Sometimes I feel like my card collecting lives in perpetual flashback. Looking at new designs or cards from the '98-'07 time period are alien to me sometimes. Pictures of Mid-90's Fleer Ultra or Donruss insert cards are comforting and remind me of the card shop I used to work at. That is the origin of the "Flash."
I'm sure a few of you have noticed "Flash" show up as my name when I publish comments on Blogspot blogs. That's me, Peter of Dropped Third Strike, we are one in the same. I've been wearing Flash in almost every aspect of my Internet life, it has proven to be a very useful nickname. The majority of my username handles contain Flash.
Anyhow, I began working for a local card shop "Kearny Rare Card and Coin" in Kearny, NJ during the 8th grade. I was a regular at the shop during 7th grade and one summer while at a card show I somehow convinced John, the owner of the shop, to have me work at the card shop. I don't remember if I began working there that summer or if I started when school started. But during my lunchhour I would walk about a block to Peter's Pizzeria to get a slice of pizza and then walked 3 stores over to the card shop to handle lunch duty. I barely worked 40 minutes but I helped handle the kids coming in to buy packs of cards, individual cards or pogs (that was the fad at the time). I didn't really get paid much but then again I was only 13 or 14 years old. What was I going to spend my money on, really......well, other than baseball cards.
And that brings me to one faithful night early on in my employment. See I worked at lunchtime but I also worked Friday nights and sometimes Saturdays. One Friday night, my dad came to pick me up and I was fighting that internal struggle of spending my just earned money on cards. Now, I've walked away from that shop with no pay and even out some of my own money but with a Hank Aaron or Willie Mays or a crap ton of Fleer Ultra. It was a blessing and a curse to work in that shop. After having my father wait however long it was until I made up my mind, I started moving toward him and the door. He looks at me and goes, "You all done there Flash?" With that my boss chuckled with a laugh that could only be described as Santaesce. He then says "Flash, I like that, I think I'll call you that." It just happened to be a name my dad threw out there. My dad calling me Flash was a little change in pace. He used to call me "Chief" all the time which is what we would sometimes call my grandfather (who is also named Peter and has his own nickname of "Fish.") Anywho, my father and I were departing John says, "Have a good night, Flash." And thus my card shop name of Flash was born.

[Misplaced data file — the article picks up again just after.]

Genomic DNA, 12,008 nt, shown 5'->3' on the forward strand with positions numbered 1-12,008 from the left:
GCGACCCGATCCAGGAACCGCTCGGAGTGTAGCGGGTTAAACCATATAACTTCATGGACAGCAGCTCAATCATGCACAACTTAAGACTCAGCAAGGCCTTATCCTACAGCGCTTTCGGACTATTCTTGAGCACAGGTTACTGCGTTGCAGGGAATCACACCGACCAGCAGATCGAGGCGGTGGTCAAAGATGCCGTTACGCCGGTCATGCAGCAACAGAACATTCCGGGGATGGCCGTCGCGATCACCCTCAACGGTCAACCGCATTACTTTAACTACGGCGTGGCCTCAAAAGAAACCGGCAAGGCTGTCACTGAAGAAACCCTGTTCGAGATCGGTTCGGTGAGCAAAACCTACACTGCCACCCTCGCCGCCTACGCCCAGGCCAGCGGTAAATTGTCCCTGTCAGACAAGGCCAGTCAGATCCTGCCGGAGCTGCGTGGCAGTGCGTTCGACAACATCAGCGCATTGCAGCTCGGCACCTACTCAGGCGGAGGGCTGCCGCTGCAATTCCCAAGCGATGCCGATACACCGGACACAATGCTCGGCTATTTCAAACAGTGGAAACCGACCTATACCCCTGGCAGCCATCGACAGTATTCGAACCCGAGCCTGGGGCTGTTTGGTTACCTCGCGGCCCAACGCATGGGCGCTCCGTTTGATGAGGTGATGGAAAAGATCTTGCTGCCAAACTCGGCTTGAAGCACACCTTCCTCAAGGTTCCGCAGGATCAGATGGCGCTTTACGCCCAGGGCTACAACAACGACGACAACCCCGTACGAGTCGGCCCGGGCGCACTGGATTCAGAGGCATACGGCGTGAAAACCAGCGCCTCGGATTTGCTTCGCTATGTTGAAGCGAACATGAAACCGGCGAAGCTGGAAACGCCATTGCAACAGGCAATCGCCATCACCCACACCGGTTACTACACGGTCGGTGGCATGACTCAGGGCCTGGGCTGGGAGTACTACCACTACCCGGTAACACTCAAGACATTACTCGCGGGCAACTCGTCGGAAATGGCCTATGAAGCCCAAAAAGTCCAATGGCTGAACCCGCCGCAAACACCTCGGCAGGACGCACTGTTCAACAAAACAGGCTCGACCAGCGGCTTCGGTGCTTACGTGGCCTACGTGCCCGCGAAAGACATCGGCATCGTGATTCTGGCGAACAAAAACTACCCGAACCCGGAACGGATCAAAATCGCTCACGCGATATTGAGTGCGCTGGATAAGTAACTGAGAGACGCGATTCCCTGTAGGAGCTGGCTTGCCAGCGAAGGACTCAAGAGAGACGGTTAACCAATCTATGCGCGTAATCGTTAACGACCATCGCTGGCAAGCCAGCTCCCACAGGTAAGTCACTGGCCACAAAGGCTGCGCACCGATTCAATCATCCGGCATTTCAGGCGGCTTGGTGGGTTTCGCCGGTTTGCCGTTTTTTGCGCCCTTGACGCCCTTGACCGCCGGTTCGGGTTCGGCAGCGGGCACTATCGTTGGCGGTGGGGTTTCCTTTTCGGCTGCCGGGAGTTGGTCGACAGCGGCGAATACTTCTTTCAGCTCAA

While you might think it's strange to walk into a building and take on a completely different name, it's something that apparently happens routinely for me. While I worked at a Pizzeria here in North Carolina I was called "Pino" which I think is an Italian singer. And where I work now, the HR people call me Uncle Pete because I became an uncle about 4 and a half years ago.
But when I walked into that shop or anytime I was around John, I was Flash. And it felt like I had just put my shoe on the wrong foot if someone called me Peter or Pete while I was at work. All my co-workers called me Flash and none of them really knew my real name unless they asked. Conversely, outside of the card shop if anyone called me Flash it felt awkward and uncomfortable.
My Flash nickname is as much apart of my collecting baseball cards as the box of Mattingly cards I accrued while working at the shop. It doesn't bother me on the Internet because that's the place of anonymity and different personas. But in person I reserve the right to be called Flash by only two people, my father and "John from the card shop." And I had the privilege of being called Flash during my recent visit to NJ...
but that's a story for another time.
TTM Success - Michael Cuddyer
1 hour ago